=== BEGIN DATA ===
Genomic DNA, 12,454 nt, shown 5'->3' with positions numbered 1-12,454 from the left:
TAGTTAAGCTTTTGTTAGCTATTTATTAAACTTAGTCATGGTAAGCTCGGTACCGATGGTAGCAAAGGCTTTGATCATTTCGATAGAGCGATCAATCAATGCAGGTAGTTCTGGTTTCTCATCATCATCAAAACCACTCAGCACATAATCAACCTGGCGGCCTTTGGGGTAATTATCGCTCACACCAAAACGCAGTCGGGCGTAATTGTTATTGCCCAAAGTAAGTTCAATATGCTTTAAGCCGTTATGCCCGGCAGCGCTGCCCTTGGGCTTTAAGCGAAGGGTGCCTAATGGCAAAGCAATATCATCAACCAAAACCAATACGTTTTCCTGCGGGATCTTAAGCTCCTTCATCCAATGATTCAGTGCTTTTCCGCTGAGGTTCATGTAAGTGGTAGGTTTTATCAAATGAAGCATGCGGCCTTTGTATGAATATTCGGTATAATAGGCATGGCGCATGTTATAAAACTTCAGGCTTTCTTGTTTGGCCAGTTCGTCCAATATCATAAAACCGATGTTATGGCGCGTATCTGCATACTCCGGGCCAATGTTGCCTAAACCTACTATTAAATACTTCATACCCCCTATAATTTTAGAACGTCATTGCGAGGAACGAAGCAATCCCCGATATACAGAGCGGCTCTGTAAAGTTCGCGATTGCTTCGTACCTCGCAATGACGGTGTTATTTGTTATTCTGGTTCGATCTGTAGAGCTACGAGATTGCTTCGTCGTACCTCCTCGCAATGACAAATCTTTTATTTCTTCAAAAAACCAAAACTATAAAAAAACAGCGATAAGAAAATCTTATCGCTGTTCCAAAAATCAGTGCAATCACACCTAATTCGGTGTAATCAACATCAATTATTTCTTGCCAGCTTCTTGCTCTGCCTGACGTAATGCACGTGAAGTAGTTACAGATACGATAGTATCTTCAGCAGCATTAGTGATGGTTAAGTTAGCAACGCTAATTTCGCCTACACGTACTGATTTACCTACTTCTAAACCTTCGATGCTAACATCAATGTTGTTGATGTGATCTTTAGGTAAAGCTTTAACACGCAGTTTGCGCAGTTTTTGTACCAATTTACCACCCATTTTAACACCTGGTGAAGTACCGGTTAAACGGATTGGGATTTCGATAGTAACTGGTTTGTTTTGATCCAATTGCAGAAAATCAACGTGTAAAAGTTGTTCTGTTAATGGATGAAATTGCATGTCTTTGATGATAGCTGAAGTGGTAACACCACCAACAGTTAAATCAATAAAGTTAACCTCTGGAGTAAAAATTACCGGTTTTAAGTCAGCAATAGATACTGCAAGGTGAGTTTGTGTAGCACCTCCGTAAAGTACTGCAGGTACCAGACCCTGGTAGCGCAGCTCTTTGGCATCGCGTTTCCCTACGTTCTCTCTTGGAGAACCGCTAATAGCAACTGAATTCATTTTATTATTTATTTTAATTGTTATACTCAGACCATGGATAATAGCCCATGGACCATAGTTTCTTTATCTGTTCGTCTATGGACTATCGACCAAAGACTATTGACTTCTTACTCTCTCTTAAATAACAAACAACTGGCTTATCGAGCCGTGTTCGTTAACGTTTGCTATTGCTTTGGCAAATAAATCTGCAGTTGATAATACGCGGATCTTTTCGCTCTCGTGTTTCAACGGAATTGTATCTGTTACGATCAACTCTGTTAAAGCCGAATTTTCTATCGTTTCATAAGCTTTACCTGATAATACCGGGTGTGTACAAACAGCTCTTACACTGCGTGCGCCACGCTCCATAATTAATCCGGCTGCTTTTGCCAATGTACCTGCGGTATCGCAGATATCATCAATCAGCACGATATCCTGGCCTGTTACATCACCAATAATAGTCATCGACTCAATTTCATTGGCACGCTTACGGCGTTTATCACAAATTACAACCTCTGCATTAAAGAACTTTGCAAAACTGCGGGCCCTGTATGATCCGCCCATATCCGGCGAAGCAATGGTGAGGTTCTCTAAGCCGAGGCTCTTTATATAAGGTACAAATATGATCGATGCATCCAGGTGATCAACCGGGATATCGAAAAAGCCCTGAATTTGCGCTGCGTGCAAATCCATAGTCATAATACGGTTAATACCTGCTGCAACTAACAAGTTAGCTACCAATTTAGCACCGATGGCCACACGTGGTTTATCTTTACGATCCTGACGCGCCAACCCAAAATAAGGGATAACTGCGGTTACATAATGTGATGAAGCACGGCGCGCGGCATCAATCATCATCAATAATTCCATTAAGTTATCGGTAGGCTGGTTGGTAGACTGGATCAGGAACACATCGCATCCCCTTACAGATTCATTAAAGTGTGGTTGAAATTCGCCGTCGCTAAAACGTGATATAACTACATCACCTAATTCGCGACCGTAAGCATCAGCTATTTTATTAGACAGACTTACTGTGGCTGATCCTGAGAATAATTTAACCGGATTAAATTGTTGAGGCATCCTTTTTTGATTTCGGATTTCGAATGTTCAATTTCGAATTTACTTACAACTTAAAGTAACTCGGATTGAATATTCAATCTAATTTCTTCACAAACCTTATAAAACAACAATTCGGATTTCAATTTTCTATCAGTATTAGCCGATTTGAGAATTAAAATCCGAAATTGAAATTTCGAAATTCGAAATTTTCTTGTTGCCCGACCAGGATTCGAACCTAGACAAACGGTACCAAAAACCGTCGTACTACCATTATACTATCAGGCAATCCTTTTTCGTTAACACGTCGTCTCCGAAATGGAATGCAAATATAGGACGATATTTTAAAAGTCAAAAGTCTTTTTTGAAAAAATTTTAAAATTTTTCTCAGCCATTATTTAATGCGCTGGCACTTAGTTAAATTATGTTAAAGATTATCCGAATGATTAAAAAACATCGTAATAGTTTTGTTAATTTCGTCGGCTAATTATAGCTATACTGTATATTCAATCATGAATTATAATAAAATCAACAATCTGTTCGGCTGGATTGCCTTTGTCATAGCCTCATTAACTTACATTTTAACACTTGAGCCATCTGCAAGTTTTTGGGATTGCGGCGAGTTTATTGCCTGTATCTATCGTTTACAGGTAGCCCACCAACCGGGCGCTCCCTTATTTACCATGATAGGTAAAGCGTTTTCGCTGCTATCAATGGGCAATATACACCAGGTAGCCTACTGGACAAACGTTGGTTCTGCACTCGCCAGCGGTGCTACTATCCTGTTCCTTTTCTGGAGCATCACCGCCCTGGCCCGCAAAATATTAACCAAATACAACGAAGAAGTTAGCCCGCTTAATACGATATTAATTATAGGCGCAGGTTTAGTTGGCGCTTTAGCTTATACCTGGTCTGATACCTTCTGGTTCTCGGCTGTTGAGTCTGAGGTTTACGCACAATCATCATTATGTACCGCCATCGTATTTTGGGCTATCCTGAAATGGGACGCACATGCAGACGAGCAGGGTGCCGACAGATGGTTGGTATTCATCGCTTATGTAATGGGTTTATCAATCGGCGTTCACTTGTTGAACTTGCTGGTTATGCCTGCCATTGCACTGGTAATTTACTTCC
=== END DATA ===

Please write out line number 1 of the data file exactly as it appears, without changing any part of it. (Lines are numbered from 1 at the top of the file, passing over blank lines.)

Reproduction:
Genomic DNA, 12,454 nt, shown 5'->3' with positions numbered 1-12,454 from the left: